Ecologist Says Power Plant Will Pollute More Of Mountain Empire
ABINGDON, Va. - Pollution from the new coal-fired power plant proposed for Wise County would cause negative health and economic effects across the Mountian Empire region, an ecologist told local activists at a Wednesday meeting.
"The haze that we see today, as I noticed driving up through Mountain City and Damascus and all of that ... there's nothing natural about it," said Matthew Wasson, program director of Appalachian Voices, who said he was speaking for the five environmental groups leading opposition to the plant.
"People have really gotten accustomed to seeing this white haze that obscures the mountains," he said. "That is air pollution ... mostly from sulfur dioxide pollution, mostly from coal-fired power plants in this part of the country."
He said the area loses 75 percent of normal visibility on a typical summer day because of pollution - and it's likely to have a negative affect on the region's growing tourism economy.
He said pollution caused by the plant would also result in more asthma and other respiratory problems, not only near the proposed $1.8 billion Virginia City Hybrid Energy Center outside of St. Paul, but also downwind in Abingdon, Damascus, Bristol and Sullivan County, Tenn.
"More people develop asthma, and people with asthma have more attacks and ... more hospital visits, more school absences, more missed work days ... they may not seem huge to start, but they add up," Wasson said.
"We literally are taking years off of children's lives because of that [reduced] lung function, in Abingdon, in Bristol, in this area."
Dan Genest, spokesman for Dominion Virginia Power, said in a telephone interview before Wednesday night's meeting that the proposed plant would meet all state and federal regulations in place to protect public health and the environment.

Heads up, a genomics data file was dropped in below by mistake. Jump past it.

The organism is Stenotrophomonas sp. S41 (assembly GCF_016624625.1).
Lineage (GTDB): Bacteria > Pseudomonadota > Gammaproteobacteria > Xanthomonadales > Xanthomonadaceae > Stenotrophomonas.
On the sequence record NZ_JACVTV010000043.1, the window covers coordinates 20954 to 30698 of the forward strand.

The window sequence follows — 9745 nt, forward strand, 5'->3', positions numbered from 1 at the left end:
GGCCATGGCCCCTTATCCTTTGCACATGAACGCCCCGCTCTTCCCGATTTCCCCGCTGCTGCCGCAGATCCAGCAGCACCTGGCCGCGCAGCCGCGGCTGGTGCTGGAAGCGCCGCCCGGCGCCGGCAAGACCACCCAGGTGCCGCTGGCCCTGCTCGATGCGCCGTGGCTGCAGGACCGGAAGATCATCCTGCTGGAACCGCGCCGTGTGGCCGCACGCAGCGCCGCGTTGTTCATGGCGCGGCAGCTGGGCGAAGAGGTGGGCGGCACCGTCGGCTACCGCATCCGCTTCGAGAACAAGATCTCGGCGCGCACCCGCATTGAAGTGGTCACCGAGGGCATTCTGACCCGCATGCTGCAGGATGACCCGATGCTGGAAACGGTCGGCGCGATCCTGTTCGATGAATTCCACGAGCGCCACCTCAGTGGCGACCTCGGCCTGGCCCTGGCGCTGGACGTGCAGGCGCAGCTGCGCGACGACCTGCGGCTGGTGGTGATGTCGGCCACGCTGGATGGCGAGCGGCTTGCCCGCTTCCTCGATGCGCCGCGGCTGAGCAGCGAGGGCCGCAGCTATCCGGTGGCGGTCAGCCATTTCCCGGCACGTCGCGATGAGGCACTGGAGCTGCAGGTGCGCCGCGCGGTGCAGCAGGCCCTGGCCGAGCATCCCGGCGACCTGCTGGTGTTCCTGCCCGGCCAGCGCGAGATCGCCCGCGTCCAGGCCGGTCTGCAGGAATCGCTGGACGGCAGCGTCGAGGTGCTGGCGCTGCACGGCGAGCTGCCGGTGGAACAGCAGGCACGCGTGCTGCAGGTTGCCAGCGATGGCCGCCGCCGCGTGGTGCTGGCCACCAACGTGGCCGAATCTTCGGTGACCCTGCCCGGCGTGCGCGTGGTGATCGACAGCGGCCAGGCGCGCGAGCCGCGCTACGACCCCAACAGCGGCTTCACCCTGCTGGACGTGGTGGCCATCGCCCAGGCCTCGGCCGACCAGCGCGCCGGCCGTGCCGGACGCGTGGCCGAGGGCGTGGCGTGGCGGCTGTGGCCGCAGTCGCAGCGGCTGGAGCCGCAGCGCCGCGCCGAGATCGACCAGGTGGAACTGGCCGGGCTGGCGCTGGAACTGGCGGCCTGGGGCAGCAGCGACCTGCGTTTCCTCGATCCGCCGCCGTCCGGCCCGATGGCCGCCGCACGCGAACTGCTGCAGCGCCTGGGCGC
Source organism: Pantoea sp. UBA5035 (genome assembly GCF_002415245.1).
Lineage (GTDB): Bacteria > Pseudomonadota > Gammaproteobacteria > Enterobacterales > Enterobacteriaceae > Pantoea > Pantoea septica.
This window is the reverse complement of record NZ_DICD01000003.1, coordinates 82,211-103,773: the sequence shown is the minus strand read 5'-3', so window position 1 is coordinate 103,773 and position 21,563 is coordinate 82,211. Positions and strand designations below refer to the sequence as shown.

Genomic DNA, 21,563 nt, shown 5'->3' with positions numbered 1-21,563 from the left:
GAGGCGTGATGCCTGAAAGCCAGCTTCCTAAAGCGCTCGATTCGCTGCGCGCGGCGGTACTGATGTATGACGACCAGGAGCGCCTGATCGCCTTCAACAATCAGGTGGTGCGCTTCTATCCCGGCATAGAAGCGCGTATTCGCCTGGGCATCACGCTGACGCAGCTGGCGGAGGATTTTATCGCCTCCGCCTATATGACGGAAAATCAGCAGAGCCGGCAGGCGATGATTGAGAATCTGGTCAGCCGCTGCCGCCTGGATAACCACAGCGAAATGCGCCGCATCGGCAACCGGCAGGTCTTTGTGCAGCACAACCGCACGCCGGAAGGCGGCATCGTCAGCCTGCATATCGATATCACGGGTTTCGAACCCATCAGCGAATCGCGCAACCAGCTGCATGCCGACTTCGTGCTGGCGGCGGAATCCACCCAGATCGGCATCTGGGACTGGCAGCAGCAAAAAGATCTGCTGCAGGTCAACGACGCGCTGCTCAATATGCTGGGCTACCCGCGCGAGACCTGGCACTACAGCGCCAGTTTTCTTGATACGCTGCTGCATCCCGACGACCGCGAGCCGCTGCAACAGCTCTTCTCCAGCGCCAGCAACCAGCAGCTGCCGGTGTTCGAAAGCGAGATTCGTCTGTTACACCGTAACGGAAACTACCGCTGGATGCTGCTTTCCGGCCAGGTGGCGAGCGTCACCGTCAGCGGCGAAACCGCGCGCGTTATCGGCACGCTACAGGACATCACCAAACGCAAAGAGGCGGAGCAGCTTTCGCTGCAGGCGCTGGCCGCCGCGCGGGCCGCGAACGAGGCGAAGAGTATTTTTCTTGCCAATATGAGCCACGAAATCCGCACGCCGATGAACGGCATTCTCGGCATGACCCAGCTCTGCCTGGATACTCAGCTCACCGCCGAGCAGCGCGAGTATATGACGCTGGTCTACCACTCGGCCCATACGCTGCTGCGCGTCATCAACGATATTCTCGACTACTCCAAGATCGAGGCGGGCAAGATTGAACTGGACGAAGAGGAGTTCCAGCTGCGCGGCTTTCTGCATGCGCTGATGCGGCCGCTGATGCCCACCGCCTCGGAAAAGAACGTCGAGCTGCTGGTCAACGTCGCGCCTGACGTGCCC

"In order to receive an air permit, we have to demonstrate through the permitting process that our power station will not impact human health or the environment," Genest said. "There are standards set by the Environmental Protection Agency and state agencies that we have to meet, and the permit that we have filed meets all of that criteria."
The state's Air Pollution Control Board is scheduled to meet in Wise later this month to hear public comment and discuss whether to grant a permit for the plant. Air board approval is the project's only remaining regulatory hurdle.
"All of the state regulations are designed to protect human health and the environment, and the power station we are proposing to build has been demonstrated through modeling to have no impact on air quality, human health or the environment in that area," Genest said.
Dominion has proposed building its 585-megawatt plant so carbon-capture equipment can be added when the technology is available.
Some claim the technology will be proven five years after the proposed plant goes online in 2012, if permits are granted. Others maintain that carbon capture won't be available for many years, if the process works at all.
At Wednesday's meeting, Wasson said the plant would also encourage more mountaintop removal strip mining in Wise County and the region.
"It's like a bomb, like the world's biggest bomb ever went off," Wasson said of methods used to extract coal in the region, adding it causes flooding, water pollution and other damaging effects.
He said the plant is not needed - and energy companies should invest in solar and wind power instead.
Meanwhile, industry officials have said coal-fired power plants must be added to meet growing demand for electricity.
Pete Ramey, a retired coal miner and activist, also spoke at the meeting.
"We do not have to sacrifice our health and safety for the economy. We have to have both," Ramey said.
"When I was raised up in these communities, I worked in the coal mines ... It's kind of ironic that coal mining today is destroying the very thing my great-grandfather worked for, and I also worked for," he continued. "It's not only a sin against nature, it's a crime against humanity."
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